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Once upon a time a woman lived with her two sons. The older boy was lazy and greedy, but the young lad was kind and hardworking. One day, when the poor widow had almost run out of food, she sent her oldest son out into the world for help.
The boy set off grumbling over his task. Before long he came upon an old shepherd. “Where are you headed?” the old man asked.
“I’m looking for a master to help our family,” the boy complained.
“If you’ll mind my sheep, I’ll pay you well,” the old man said. “All you have to do is take along this little box and this bottle. At the end of each day you will bring me a little of the grass from which my sheep have grazed and a bit of water from which they have drunk.”
“I can do that easily,” said the boy.
“One more thing,” the shepherd said. “You must make sure always to follow the sheep wherever they go.”
Early the next morning the boy stood in the pasture watching the flock of sheep graze. After a while the sheep ambled toward the hills. As the lad followed, a little snowy lamb affectionately rubbed his leg. The boy roughly pushed him away. “Go on with your own,” he said, and the lamb ran to follow the sheep.
Before long they came to a steep ravine. The sheep began to cross a bridge over the ravine, but when the boy saw how rickety and narrow the bridge was, he shook his head. “I won’t cross such a dangerous bridge,” he said aloud.
The snowy lamb turned to help him across, but the boy crossly said, “Be on your way.” He watched the sheep cross the bridge, and when they were all on the other side, he lay down on the grass and fell fast asleep. When he awoke, the sheep were returning over the bridge. The boy quickly tore some grass from the patch where he had slept and stuffed it in the box. Then he filled his bottle with water from a nearby spring.
When the boy presented the box and bottle to the old shepherd, the man shook his head. “This is not what my sheep have been eating and drinking,” he said. “I’m afraid you have failed your test. I’ll no longer be needing your help.”
“And what about my earnings?” the boy asked.
“Would you prefer a bag of gold or an honest heart?” the shepherd asked.
The boy laughed. “Give me the gold,” he said, and the man handed him a bag of gold. The boy set off for home, pleased with his fortune.
That night he stopped at a roadside inn to sleep. He joined some people who were making merry. In the morning, when he woke, his gold was gone. And so the boy returned to his mother empty-handed. “It’s no use,” he said. “We’re doomed.”
“Mother,” the youngest son said, “I’ll go into the world and seek our fortune.” Though the mother hated to say farewell to her kind child, she sent him out into the world.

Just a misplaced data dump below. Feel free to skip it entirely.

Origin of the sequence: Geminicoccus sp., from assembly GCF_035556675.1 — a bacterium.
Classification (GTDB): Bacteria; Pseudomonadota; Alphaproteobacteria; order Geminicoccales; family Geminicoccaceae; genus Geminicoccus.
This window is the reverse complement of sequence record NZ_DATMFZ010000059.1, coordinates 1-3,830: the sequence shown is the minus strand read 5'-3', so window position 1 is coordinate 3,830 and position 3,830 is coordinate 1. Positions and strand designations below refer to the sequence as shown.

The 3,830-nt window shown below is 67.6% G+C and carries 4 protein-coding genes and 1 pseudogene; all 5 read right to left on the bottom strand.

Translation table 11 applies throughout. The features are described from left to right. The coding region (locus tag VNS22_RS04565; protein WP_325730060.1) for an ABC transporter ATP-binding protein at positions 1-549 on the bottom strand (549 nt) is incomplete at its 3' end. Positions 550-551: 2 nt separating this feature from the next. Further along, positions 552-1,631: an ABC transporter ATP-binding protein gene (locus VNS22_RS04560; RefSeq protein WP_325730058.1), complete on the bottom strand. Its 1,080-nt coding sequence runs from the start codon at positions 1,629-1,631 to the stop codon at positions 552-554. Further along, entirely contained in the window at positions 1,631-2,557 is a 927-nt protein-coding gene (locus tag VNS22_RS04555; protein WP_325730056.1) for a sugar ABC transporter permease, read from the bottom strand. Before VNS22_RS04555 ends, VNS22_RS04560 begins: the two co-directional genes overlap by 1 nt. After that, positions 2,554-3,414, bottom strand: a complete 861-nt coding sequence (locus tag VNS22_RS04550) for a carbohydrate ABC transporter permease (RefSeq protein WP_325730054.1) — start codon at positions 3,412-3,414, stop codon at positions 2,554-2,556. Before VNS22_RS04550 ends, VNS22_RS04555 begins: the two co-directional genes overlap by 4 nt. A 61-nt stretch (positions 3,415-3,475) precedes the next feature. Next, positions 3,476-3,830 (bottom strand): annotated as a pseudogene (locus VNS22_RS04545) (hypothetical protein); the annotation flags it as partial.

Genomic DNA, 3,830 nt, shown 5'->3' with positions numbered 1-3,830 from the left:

As the young lad was walking, he too met the old shepherd. The shepherd offered him the same task he had given to his older brother. The boy happily agreed to try his hand.
But the younger son was a very different boy from his brother. When the little lamb rubbed against his leg, the boy stroked his wool. When they came to the rickety bridge, the little lamb spoke to the boy. “Hold my wool, little shepherd, and I’ll bring you safely across.”
The boy walked across the bridge and followed the sheep through a dense forest. Soon they came to a land that seemed magical to the boy. Trees of every shape grew in abundance, and from their golden branches hung the most magnificent fruit the boy had ever seen. Streams of silver flowed through the land. Birds flew everywhere, singing beautiful songs.
To the lad’s astonishment, the moment the sheep drank from the silver stream, they shook themselves and cast off their wool and were transformed into fairies. They pranced around all day, eating fruit and singing songs, riding on the backs of the birds. As twilight fell, the fairies put on their wool coats and became sheep once more. They began to head home. The little shepherd followed them.
When the old shepherd asked the boy for the box of grass and the bottle of water, the boy handed him a bottle filled with the silvery water and the box filled with fruit.
The old man smiled. “Dear boy, you have fulfilled your task, and I want you to work for me forever. Now you must choose your reward — a bag of gold or an honest heart.”
“Oh,” said the boy, “my mother is very poor and we need gold a great deal, but an honest heart is worth more than all the gold in the world. And I must tell you honestly, good sir. Your sheep aren’t really sheep. They’re fairies.”
“So they are,” said the old shepherd, and once again the sheep shook themselves and turned into fairies. Each one came to him and handed him a bag of gold. “An honest heart is worth more than all the gold in the world,” they told him.
That night the boy returned home and gave his mother the gold. “And better still,” he told her, “my work with the shepherd will provide for us forever.”
“And your brother?” his mother asked.
“He will take care of the chores at home,” the young boy said.
From that day on, the older boy changed his ways, for he had learned that an honest heart is a valuable gift.
by Amy Friedman and Meredith Johnson